I am grateful every day. I do not earn enough in art sales alone but I am quite fortunate in many ways. I know that my artistic life is made possible by every single person who treats me to a meal, gives me a place to sleep when I am traveling, shares useful information with me, makes me smile, makes me think, says a kind word about my work to someone else, and helps me in any number of ways. I work a lot to not disappoint while I follow the individual path that I must travel. But I still want to find a way to change the world . . . and not be living on the street.

(All of the photographs in this post, except as noted, are from www.borsheimarts.com)

Kelly Borsheim’s book My Life as a Street Painter in Florence, Italy  is available at Amazon.com.

Tuscan Traveler’s Tales – Common Man Walks Off The Bridge Again

Clet Abraham’s street art is frequently shown by the alteration of common street signs throughout Florence. But his anarchic acts don’t stop with a few signs (remember, he put the nose on the Tower of San Niccolò). In a town mired in a 500-year-old artistic patrimony, Clet continues to bemuse residents and visitors alike. Now the Common Man is back on Ponte alle Grazie.

Clet's Common Man taking a step off the Alle Grazie Bridge (Photo by Francesca Boni)
Clet's Common Man taking a step off the Alle Grazie Bridge (Photo by Francesca Boni)

One night last week, Clet and a couple of friends re-installed Common Man, a life-size black fiberglass statue, without permission, on Ponte alle Grazie, so that once again he is walking off into the future over the Arno River. Make sure you visit him before the powers-that-be mandate his removal … again.

Common Man (Uomo Comune) bears a striking resemblance to the black cut-out figure on Clet’s altered street signs. The bridge-jumping statue, which from a distance looks like it is made of heavy iron, is enjoyed by all (except perhaps the die-hard cultural naysayers) with photographs going viral on the internet. In 2011, Common Man was removed after seven days later city officials, taking weeks and a Facebook campaign to get the statue back into Clet’s possession.

Capturing bothe the Sun and the Moon (Photo by Francesca Boni
Capturing both the Sun and the Moon (Photo by Francesca Boni)

Alexandra Korey of arttrav.com asks “Is lack of permission an essential part of Clet’s art? Position and surprise are elements that contribute to the meaning of the works. Common Man walks perpendicular to traffic on the bridge, proud and determined as he takes the first step in his battle against bureaucracy and the daily grind. His removal, Clet admits, is part of the plan but ‘one can always hope that they might see the light and leave it up, at least for a little while longer.’”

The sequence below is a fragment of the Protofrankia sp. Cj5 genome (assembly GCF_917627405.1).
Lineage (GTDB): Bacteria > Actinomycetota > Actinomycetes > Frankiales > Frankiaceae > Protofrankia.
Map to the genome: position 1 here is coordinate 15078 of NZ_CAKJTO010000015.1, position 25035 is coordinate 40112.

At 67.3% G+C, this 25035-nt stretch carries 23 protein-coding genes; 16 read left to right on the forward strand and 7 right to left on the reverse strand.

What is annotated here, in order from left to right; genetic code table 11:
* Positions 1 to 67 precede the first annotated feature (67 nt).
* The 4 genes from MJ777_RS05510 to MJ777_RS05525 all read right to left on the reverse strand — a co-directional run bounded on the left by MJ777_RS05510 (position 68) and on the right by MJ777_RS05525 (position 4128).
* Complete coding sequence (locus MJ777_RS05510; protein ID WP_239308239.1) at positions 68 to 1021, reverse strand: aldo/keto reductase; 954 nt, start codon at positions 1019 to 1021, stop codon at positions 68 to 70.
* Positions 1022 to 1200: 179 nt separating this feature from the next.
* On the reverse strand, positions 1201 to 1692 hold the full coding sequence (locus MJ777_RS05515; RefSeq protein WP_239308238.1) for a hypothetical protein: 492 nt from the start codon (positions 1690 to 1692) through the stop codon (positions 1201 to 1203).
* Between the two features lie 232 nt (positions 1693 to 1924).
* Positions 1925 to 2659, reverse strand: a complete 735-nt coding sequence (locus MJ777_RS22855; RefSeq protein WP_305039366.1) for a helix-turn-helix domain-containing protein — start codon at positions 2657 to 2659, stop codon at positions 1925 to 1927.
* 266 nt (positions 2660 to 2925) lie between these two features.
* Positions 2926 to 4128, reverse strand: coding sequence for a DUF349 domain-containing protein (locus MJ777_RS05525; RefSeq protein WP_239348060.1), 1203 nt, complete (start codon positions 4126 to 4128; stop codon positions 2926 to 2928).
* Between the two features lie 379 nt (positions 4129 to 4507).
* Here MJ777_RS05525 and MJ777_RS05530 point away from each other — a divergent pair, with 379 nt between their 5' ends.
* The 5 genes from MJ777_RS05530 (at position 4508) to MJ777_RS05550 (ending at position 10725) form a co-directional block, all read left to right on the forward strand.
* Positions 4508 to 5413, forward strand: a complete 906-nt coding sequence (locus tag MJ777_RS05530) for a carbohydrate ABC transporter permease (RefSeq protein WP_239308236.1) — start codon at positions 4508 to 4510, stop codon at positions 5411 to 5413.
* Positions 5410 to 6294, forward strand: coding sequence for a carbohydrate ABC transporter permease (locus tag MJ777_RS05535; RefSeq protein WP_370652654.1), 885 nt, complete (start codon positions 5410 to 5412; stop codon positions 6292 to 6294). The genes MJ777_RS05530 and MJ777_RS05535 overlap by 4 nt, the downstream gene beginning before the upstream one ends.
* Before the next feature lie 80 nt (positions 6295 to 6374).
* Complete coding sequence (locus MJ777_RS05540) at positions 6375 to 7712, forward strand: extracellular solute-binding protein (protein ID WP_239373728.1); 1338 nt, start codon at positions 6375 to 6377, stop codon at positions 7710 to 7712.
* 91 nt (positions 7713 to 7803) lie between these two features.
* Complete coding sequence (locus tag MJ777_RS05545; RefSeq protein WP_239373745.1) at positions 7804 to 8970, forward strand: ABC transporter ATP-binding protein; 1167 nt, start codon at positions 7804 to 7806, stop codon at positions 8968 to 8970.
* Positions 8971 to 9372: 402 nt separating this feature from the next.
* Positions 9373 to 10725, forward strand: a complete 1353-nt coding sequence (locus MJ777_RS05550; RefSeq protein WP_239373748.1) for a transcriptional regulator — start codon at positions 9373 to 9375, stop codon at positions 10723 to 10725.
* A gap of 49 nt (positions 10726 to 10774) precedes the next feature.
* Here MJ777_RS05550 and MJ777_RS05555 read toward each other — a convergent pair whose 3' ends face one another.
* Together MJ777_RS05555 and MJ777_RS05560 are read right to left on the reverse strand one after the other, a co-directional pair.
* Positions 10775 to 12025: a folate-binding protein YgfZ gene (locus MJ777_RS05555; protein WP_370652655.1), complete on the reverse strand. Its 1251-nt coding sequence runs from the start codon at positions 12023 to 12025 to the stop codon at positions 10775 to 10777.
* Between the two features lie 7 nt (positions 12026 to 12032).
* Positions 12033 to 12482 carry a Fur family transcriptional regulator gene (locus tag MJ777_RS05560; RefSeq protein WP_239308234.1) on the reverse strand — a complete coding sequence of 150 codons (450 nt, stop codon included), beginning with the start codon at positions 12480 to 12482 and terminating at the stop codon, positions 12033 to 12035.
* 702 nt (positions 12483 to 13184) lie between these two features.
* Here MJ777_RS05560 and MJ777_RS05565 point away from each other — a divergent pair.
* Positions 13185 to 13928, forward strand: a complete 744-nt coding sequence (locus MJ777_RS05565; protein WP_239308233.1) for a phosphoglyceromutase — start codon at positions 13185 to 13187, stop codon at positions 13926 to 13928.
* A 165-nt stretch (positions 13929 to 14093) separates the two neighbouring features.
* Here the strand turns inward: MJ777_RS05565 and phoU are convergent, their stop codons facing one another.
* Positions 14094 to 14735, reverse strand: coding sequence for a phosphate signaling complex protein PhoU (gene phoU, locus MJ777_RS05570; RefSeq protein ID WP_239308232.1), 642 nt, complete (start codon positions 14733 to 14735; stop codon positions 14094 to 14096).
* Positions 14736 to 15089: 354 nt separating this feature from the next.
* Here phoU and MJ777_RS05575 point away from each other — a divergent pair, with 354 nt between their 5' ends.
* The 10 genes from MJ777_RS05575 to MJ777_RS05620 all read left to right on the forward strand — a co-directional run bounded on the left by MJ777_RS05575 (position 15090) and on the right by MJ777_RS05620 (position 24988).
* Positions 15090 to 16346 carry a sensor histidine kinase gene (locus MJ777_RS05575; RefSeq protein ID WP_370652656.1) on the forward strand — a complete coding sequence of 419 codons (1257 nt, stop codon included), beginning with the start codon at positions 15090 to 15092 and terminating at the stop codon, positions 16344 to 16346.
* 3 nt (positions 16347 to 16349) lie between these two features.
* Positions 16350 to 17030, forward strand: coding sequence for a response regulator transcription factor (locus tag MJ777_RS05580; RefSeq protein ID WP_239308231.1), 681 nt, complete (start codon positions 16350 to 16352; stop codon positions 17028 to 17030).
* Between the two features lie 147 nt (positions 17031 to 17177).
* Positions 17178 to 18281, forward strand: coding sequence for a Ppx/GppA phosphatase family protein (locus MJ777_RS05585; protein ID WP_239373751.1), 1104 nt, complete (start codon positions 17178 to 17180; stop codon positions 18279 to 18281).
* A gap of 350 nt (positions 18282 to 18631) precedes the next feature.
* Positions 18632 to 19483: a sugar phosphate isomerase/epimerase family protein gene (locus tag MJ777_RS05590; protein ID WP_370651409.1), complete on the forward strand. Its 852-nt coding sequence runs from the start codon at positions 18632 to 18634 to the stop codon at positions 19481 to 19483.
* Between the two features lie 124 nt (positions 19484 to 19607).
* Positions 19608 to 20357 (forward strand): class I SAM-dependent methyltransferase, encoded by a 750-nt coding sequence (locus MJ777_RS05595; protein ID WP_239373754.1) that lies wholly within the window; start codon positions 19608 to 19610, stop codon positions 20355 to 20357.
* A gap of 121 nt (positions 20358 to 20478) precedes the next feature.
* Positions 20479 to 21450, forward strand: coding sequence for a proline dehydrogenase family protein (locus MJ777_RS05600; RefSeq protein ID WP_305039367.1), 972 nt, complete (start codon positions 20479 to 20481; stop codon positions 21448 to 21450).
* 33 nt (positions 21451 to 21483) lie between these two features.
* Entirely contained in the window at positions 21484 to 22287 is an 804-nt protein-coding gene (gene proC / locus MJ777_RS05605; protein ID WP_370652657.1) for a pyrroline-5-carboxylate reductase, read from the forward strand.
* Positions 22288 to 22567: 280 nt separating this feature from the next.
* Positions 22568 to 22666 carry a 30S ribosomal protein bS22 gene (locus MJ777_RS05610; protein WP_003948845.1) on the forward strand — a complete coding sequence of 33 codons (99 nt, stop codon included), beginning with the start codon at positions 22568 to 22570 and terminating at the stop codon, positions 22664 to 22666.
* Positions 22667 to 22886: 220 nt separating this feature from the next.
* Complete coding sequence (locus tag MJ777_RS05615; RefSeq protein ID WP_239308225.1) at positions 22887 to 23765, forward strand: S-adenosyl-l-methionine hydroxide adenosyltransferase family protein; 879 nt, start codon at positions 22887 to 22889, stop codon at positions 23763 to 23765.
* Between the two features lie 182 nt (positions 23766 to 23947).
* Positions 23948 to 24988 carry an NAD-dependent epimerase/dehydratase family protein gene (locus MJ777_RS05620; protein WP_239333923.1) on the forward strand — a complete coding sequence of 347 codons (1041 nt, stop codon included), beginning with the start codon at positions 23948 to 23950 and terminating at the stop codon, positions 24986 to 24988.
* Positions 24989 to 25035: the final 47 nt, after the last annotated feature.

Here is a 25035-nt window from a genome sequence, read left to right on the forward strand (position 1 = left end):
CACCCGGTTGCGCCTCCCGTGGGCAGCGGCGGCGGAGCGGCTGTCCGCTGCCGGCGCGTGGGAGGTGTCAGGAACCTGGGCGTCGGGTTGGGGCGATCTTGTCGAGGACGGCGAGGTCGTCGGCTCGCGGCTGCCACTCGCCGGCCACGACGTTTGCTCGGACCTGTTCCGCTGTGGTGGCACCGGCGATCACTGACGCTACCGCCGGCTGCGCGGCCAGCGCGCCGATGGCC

Into the Sunset with Common Man (photo by Francesca Boni
Into the Sunset with Common Man (photo by Francesca Boni)

Alexandra continues by quoting Clet: “The Common Man statue is intended as a stimulus to take an important and risky step. It represents one of those moments on one’s life in which one needs to make a decision even not knowing its consequences (the void below him is this unknowingness). So Uomo Comune decides to take this step, and invites everyone to do it. The irony lays in being part of this dangerous spectacle from the safe side of the railing. The act is permanently frozen in limbo, being a sculpture that doesn’t move and will never finish stepping out, and so will never know if his choice was the right one or not – the only way for us to know is if we were to try it ourselves.”

Tuscan Traveler looks forward to whatever Clet thinks up next to surprise and delight Florence.

Tuscan Traveler’s Picks – Casini Firenze

Casini Firenze in Piazza Pitti is the Best Destination for Fine Leather Goods

Casini Firenze is my go-to place in Florence for fine Florentine leather goods. When my touring clients ask me why, I simply say: Impeccable Service, Outstanding Quality and Unique Designs. Jennifer Tattanelli, as her father Giorgio before her, creates not only the perfect product, but the perfect shopping experience at the store located across from the Pitti Palace.

Casisni Firenze logo

Customer service is always top of my list of reasons for recommending any of Florence’s stores, restaurants, or artisans. Florentine business owners, waiters and shop assistants are not known for their “the customer is always right” attitude. At Casini Firenze the customer is not only always right, but becomes a friend of Jennifer and those who work with her.

Year after year, clients, now friends, return to add another jacket or pair of boots or purse to their collection of designs by Jennifer. Many treat themselves to the personal shopping experience offered by Casini and walk away with full wardrobes of shoes, handbags, coats and jackets, dresses, shirts and slacks, not only made in leather, but cashmere, silk, wool and fine cotton. Jennifer and her assistants know at a glance which pieces to show you so as not to waste you precious time in the Renaissance City (or to try the patience of your shopping-adverse spouse, significant other or friends for whom there are comfy chairs and offers of water, soda or wine).

Inside Casini Firenze located in Piazza Pitti
Inside Casini Firenze located in Piazza Pitti

Florence is a city famous for it’s artisans working in gold, paper or leather. Shops selling leather coats and purses have sprung up like porcini after a summer rain. But rather than offering a better product, these flash shops are selling jackets and bags made in China, Indonesia and Morocco. The quality of the leather and the workmanship is suspect. Casini Firenze has its own Tuscan workshop, where skilled artisans work with the finest tanned leathers to create designs by Jennifer Tattanelli.